A good example is this opening footage from Youtube user Maka91Productions:


I’ve only played a couple of hours in the Beta and am enjoying it a great deal.  The gunplay is very tactical (you can’t just run in all guns blazing… you have to take it slow, pick enemies off, or it’s game over very quickly … very Halo).  I haven’t sampled the other mode ‘the crucible’, a traditional player verses player death match / hard point arena with various maps – but am sure it will be a worthwhile inclusion.  But what I do want is that beyond the missions here, there is a good, deep and immersive story, which I know Bungie can do, and a return to the awe and complexity of the first Halo’s narrative would be very welcome.

It’s worth noting that the only concern at the moment with the Xb1 version over the PS4 version is that the beta is 900p resolution, compared to the PS4’s 1080p.  Now Bungie have stated that on release the full version of the game will be 1080p / 30fps on both next-gen consoles.  Will this come at any cost, performance, graphical detail / effects?  A video over at seems to rubbish such doubts with gorgeous looking footage of Destiny in full 1080p glory.  All I can say is this is the game I was thinking of getting a PS4 for … but now I’m not so sure.

Roll on September 9.

For the love of Mass Effect


Mass Effect 2 is the best game I have played in quite a long time.  It’s deep narrative, wealth of absorbing and always fun missions, cast of interesting and well-realised characters, and gameplay mechanics that blend straight forward arcade action with the complexities of RPGs, makes for one of the most fully rounded games I think I have ever got my hands on.  Following on from my initial, positive ‘impressions‘ a little while back, I have since played through the campaign and completed all side missions including downloadable content.  I must also salute the game’s art style, which although using Unreal Engine 3, felt much classier and stylish than you see in the likes of Bullet Storm or Gears Of War. 

To those unacquainted with the Mass Effect series, they are basically Star Trek the video game in all but name.  You start out creating your own character, then become the captain of a starship, and are sent on missions around a huge galaxy filled with planets where you can recruit new members of your crew, solve conflicts and take on evil races, such as the Geth and particularly this time around, the Borg-like Collectors.  The game’s RPG elements allow for branching conversation paths that lead to different outcomes depending on your answers to certain questions, which basically means a second or third play through could lead you into previously unseen situations.  I particularly liked how, whilst the game was challenging in parts, it was never too hard that I stopped enjoying myself, and with brilliant implementation of a cover system and generous checkpoints, this was always a pleasure and never a chore.  Now taking into consideration that I’ve never been able to complete an RPG before, shows that this game (with 37 hours clocked in by the time it ended) offered something games like Final Fantasy XIII or Elder Scrolls IV: Oblivion clearly lacked.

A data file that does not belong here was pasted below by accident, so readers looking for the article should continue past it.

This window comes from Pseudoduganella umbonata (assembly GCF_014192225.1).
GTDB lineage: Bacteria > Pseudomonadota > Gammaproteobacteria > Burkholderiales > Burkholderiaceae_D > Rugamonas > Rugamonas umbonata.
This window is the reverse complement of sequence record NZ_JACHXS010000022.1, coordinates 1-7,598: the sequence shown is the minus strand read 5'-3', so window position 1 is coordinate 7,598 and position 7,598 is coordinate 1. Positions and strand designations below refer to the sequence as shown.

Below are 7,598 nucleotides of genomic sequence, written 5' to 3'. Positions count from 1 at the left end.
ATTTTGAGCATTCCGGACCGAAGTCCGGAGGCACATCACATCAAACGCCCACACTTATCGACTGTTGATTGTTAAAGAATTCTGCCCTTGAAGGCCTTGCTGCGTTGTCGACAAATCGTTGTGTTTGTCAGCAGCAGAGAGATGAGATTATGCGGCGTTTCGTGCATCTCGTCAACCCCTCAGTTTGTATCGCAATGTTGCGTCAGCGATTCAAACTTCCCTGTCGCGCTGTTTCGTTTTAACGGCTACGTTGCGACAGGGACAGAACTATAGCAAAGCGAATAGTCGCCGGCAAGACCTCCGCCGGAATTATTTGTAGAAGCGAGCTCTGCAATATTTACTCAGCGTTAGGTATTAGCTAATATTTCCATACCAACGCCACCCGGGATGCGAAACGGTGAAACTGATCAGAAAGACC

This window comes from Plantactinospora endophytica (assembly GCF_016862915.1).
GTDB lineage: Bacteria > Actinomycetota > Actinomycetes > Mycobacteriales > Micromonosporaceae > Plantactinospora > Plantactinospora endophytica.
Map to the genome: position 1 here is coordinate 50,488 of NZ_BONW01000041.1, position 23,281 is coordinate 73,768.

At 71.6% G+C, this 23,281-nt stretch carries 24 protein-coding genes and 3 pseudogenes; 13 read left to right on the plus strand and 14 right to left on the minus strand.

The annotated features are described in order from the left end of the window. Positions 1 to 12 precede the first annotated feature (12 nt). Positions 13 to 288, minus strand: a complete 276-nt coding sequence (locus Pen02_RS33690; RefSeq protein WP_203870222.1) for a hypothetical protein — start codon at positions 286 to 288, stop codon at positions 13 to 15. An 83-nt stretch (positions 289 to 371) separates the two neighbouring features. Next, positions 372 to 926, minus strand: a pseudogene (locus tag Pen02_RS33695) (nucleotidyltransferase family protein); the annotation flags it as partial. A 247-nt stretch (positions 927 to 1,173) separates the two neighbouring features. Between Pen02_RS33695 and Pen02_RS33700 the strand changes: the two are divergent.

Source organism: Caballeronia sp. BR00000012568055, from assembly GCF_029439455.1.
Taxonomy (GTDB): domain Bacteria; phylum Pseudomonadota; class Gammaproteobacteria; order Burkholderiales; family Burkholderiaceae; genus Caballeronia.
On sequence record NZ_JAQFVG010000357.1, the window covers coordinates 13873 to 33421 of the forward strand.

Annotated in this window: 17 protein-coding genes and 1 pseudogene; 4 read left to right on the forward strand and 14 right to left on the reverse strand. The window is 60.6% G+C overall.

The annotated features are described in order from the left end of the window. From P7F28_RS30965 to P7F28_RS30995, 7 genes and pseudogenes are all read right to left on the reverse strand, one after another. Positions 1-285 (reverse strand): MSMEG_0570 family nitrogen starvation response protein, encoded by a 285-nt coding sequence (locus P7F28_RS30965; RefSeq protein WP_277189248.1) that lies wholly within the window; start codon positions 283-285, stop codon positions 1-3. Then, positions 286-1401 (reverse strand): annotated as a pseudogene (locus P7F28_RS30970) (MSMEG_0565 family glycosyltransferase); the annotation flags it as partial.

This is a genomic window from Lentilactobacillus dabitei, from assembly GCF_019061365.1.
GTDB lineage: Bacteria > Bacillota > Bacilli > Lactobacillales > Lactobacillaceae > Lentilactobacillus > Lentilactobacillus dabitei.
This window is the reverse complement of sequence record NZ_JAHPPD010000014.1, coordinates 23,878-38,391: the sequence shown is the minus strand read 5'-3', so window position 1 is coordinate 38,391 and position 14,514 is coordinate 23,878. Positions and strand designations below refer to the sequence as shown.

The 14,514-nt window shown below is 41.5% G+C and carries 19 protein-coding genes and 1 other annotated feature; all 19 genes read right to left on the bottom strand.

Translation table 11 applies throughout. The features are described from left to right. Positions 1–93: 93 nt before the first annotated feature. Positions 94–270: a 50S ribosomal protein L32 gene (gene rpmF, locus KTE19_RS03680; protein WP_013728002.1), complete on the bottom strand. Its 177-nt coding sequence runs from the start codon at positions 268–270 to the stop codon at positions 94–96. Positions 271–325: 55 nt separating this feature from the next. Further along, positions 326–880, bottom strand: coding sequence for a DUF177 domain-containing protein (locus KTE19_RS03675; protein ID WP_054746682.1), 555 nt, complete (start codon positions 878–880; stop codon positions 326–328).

If by some major oversite you haven’t played this game yet, I urge you to pick up a copy straight away – you won’t be disappointed.

Mass Effect 2 – impressions

What I played of Mass Effect 1, I enjoyed.  But something about it did not grab me like other cames can.  It was a little too slow, clinical and  old-fashioned, even though the concept was an intriguing one.  You see, the Mass Effect games are basically Star Trek in all but name.  You take control of the captain of a starship (replace Kirk for Sheppard, and the Enterprise for the Normandy) and travel the galaxy completing missions, hiring new crew members, and over  the course of the game building up your abilities and upgrading weapons, whilst following a deep and complex narrative.